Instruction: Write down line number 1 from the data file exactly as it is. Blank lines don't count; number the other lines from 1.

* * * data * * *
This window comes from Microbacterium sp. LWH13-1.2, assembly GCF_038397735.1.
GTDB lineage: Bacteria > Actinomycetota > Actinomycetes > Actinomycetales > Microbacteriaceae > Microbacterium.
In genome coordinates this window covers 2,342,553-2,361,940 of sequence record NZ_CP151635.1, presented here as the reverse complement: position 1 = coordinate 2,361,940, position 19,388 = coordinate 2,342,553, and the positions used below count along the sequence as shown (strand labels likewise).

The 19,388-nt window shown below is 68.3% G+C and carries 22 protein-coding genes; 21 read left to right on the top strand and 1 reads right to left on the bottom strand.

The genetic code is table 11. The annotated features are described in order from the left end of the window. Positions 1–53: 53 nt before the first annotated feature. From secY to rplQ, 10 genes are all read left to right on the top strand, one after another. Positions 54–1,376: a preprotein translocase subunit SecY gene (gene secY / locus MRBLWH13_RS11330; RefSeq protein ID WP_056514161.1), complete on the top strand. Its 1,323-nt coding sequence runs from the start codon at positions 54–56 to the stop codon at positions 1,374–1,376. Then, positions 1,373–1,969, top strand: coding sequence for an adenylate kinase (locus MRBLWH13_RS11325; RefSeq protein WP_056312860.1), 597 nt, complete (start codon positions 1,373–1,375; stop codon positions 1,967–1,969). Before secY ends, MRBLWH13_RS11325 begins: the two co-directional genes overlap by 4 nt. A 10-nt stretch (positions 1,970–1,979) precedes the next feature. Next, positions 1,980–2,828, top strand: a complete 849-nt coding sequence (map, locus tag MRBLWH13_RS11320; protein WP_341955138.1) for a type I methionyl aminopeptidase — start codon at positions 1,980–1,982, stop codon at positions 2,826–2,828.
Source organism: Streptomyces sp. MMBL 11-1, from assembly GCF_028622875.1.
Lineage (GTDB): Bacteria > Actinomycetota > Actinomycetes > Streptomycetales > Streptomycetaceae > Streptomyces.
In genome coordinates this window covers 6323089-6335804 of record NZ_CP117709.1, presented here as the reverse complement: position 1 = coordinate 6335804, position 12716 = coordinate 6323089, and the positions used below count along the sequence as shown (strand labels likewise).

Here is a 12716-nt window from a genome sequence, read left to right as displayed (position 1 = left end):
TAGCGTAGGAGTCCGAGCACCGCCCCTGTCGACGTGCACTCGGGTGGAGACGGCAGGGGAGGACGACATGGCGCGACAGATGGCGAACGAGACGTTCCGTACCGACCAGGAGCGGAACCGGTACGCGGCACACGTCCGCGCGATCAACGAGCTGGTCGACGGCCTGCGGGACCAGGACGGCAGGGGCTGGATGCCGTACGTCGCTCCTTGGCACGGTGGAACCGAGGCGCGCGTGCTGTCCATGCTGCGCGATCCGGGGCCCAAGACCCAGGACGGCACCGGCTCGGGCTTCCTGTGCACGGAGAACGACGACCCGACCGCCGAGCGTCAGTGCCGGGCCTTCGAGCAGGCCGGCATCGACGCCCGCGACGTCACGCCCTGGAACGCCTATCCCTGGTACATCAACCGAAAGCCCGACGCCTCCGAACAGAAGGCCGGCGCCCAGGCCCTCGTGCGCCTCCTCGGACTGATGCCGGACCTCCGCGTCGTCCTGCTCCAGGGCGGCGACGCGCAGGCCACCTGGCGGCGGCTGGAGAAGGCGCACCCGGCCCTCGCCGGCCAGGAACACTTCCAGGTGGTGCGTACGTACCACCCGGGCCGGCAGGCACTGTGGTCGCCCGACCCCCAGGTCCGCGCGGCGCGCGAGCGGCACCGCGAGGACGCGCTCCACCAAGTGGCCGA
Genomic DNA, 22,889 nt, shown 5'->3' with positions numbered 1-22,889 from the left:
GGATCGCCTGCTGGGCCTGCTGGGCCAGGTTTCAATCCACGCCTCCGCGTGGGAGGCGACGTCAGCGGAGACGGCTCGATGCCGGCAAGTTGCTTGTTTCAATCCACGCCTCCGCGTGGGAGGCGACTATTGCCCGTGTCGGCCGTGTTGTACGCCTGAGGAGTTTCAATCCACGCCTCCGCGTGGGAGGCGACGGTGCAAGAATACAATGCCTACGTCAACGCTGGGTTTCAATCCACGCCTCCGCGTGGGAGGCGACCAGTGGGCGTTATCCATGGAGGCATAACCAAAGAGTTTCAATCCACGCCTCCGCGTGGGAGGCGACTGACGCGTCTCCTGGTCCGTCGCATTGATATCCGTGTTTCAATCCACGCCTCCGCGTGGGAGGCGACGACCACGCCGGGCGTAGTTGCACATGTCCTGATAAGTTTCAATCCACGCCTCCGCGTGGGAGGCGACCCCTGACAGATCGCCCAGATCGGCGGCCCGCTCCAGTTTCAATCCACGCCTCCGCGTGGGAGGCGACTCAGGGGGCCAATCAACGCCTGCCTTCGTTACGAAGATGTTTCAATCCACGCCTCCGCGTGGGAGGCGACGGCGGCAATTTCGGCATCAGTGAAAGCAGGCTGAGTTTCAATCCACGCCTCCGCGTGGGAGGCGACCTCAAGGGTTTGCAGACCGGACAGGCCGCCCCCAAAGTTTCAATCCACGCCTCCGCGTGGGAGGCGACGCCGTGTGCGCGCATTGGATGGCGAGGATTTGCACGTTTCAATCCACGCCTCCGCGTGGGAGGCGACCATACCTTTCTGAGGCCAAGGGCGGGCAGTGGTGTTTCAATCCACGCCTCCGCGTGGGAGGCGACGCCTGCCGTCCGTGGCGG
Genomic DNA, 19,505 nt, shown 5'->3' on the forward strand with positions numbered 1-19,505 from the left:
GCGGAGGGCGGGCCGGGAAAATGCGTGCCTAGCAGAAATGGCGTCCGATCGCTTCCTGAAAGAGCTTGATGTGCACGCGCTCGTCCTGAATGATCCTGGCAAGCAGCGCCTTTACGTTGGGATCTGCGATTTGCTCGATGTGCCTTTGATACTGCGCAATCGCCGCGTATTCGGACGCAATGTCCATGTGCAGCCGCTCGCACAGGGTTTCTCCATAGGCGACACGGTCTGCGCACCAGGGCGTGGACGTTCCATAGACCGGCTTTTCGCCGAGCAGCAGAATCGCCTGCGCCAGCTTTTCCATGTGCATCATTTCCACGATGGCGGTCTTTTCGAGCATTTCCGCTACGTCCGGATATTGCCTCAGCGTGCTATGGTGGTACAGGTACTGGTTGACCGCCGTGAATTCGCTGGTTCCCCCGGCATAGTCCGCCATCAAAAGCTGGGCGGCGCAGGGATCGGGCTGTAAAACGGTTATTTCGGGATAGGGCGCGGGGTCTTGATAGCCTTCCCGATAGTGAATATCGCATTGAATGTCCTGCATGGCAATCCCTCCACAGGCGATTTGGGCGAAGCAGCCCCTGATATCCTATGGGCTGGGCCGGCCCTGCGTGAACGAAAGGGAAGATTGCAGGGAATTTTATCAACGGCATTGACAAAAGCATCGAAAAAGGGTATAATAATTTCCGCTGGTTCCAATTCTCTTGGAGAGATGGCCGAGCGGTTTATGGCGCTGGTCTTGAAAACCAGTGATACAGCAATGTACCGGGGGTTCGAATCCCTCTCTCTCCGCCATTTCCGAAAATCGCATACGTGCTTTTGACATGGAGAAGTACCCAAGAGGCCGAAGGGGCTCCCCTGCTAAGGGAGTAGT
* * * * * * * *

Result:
This window comes from Microbacterium sp. LWH13-1.2, assembly GCF_038397735.1.